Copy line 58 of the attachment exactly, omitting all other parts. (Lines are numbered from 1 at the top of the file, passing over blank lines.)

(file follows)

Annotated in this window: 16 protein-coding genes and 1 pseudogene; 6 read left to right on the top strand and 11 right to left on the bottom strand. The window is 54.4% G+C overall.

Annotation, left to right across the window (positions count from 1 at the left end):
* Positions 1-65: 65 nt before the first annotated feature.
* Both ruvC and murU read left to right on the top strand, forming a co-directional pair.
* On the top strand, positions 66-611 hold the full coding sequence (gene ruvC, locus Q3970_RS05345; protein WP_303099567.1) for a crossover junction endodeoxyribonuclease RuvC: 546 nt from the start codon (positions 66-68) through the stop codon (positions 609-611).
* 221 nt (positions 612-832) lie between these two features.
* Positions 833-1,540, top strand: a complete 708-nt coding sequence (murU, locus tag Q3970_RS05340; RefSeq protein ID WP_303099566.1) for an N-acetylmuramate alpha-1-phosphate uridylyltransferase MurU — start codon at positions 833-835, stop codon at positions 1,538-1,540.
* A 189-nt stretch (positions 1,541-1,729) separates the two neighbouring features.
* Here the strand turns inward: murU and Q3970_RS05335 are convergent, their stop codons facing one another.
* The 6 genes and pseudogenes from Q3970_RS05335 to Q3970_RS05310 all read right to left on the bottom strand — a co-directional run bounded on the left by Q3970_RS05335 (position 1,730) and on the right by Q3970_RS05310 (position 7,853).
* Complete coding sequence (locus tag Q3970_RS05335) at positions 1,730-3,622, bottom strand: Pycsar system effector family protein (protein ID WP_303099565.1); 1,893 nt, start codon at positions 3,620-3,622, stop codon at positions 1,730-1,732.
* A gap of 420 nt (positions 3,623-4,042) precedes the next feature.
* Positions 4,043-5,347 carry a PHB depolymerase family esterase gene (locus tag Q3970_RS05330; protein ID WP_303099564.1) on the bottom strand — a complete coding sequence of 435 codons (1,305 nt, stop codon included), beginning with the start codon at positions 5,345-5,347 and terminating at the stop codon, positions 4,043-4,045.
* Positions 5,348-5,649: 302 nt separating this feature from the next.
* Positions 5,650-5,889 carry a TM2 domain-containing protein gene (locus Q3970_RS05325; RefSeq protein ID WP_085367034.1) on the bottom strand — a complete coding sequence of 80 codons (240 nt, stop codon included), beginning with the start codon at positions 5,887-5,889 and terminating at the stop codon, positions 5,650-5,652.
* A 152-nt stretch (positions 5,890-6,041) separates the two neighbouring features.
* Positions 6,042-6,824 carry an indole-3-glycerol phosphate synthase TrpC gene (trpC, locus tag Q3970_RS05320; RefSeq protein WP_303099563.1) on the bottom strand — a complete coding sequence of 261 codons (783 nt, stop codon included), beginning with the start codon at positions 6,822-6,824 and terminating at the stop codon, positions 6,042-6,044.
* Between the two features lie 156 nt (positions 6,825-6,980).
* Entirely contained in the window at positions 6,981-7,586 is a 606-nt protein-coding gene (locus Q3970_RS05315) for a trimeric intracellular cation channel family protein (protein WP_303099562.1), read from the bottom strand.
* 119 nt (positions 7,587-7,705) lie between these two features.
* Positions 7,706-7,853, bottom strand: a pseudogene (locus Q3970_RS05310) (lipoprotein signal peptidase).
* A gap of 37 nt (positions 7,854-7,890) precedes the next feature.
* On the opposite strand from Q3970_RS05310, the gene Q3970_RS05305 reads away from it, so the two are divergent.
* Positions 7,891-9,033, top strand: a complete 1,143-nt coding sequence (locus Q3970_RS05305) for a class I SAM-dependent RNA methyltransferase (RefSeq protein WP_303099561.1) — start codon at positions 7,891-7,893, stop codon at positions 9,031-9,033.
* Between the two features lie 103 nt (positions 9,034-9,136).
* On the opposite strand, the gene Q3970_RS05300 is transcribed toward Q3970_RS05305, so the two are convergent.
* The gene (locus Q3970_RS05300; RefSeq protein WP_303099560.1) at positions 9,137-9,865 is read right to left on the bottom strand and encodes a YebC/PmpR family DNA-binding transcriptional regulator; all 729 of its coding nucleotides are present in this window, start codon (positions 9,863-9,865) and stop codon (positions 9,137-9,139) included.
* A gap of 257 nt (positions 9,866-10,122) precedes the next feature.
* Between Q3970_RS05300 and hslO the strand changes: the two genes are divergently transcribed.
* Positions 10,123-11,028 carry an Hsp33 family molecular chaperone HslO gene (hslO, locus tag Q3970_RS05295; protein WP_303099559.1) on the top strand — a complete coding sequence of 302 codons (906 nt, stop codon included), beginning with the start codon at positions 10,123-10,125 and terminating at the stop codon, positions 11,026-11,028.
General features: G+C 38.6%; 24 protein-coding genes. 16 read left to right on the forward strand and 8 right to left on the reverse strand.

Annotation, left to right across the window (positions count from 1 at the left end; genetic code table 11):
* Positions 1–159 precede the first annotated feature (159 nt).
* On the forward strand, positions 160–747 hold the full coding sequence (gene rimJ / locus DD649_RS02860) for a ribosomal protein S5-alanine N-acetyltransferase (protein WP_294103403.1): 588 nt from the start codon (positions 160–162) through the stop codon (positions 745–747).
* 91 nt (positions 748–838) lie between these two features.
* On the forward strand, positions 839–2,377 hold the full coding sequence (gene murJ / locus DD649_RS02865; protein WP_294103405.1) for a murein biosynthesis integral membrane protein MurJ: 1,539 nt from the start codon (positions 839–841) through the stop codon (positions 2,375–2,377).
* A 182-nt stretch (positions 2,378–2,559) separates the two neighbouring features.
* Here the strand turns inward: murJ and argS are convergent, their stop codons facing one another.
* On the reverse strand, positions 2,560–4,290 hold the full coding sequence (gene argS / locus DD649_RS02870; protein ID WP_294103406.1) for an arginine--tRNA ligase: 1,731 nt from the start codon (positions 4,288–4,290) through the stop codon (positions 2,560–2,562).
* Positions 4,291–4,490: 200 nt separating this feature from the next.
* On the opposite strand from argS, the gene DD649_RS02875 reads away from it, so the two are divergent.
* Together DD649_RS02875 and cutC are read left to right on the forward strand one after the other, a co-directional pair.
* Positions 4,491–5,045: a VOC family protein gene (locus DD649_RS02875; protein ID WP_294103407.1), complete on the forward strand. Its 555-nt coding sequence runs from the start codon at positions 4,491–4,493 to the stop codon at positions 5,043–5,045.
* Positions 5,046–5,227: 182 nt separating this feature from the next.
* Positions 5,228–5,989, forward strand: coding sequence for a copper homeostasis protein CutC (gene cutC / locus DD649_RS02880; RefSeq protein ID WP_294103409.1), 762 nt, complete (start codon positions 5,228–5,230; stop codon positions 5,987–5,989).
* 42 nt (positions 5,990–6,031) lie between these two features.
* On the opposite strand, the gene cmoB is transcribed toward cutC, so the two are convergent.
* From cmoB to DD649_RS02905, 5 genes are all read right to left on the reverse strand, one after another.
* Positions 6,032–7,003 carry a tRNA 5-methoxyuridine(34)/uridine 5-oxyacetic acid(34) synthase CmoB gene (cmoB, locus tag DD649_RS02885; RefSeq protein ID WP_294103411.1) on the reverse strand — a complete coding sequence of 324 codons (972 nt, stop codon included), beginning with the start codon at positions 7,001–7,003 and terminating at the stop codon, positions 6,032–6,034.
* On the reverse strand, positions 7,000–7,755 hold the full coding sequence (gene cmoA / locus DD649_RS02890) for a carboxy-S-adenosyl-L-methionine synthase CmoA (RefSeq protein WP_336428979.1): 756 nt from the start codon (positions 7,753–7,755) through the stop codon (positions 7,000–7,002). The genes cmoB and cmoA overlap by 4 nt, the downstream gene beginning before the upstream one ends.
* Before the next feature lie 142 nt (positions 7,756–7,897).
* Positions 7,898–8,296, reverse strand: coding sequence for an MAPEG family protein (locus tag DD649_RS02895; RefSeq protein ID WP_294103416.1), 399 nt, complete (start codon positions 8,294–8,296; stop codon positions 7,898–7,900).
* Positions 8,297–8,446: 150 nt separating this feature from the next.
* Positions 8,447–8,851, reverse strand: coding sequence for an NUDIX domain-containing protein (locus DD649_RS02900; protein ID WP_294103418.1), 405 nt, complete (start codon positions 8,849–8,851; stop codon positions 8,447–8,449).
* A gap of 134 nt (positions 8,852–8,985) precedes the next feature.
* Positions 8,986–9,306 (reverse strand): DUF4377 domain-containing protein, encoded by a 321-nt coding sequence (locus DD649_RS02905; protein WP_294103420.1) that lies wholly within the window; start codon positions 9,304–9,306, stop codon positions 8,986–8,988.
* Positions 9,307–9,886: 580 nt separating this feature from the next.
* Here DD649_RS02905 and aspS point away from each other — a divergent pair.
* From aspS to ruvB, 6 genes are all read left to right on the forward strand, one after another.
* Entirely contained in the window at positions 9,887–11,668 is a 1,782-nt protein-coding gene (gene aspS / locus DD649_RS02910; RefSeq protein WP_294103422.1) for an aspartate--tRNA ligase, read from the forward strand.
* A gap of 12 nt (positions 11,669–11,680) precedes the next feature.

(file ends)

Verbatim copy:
* Here DD649_RS02905 and aspS point away from each other — a divergent pair.